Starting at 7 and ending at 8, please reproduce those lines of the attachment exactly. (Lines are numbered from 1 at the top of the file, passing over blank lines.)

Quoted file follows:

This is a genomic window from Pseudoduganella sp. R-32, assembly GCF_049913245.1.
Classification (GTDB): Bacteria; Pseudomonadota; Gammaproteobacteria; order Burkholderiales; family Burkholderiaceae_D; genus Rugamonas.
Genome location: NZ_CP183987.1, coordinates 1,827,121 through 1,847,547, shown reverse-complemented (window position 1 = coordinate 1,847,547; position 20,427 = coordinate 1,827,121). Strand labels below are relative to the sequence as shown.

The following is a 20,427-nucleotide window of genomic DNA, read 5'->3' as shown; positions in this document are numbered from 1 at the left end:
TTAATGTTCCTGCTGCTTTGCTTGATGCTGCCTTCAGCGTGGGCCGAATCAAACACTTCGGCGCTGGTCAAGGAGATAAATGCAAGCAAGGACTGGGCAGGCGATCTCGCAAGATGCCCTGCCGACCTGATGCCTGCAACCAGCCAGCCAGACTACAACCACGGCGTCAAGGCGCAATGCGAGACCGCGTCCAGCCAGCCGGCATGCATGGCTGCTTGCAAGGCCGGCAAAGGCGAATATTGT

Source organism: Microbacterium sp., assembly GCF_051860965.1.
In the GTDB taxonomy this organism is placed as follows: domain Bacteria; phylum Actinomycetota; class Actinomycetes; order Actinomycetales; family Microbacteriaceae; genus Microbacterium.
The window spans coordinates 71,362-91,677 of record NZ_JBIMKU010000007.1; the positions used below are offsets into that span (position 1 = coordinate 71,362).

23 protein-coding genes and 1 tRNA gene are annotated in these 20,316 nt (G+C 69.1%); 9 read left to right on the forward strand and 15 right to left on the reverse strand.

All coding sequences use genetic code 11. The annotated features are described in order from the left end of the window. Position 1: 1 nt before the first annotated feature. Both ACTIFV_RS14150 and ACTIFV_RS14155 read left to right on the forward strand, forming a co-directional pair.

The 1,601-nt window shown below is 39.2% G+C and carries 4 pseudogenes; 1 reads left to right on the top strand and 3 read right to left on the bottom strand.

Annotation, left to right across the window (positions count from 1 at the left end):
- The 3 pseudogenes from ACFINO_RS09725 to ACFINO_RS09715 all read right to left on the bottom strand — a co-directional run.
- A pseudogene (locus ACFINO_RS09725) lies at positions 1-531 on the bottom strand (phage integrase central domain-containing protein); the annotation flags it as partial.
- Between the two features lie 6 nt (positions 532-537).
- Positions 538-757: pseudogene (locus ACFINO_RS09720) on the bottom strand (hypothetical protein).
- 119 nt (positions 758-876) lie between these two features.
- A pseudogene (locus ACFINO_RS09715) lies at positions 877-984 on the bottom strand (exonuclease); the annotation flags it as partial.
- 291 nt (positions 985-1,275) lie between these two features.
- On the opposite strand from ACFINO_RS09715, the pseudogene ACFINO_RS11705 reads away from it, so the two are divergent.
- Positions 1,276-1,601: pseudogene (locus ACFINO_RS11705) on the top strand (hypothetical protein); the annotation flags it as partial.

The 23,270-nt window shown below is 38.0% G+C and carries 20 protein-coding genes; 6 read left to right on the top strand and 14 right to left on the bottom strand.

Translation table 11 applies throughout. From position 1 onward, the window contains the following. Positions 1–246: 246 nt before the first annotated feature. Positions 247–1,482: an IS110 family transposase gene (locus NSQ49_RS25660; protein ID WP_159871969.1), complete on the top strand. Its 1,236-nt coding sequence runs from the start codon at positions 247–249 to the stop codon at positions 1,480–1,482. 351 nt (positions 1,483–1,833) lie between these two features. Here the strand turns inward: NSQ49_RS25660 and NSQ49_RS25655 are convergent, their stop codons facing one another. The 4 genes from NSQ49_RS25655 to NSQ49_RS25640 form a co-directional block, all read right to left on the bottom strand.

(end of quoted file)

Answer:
In the GTDB taxonomy this organism is placed as follows: domain Bacteria; phylum Actinomycetota; class Actinomycetes; order Actinomycetales; family Microbacteriaceae; genus Microbacterium.
The window spans coordinates 71,362-91,677 of record NZ_JBIMKU010000007.1; the positions used below are offsets into that span (position 1 = coordinate 71,362).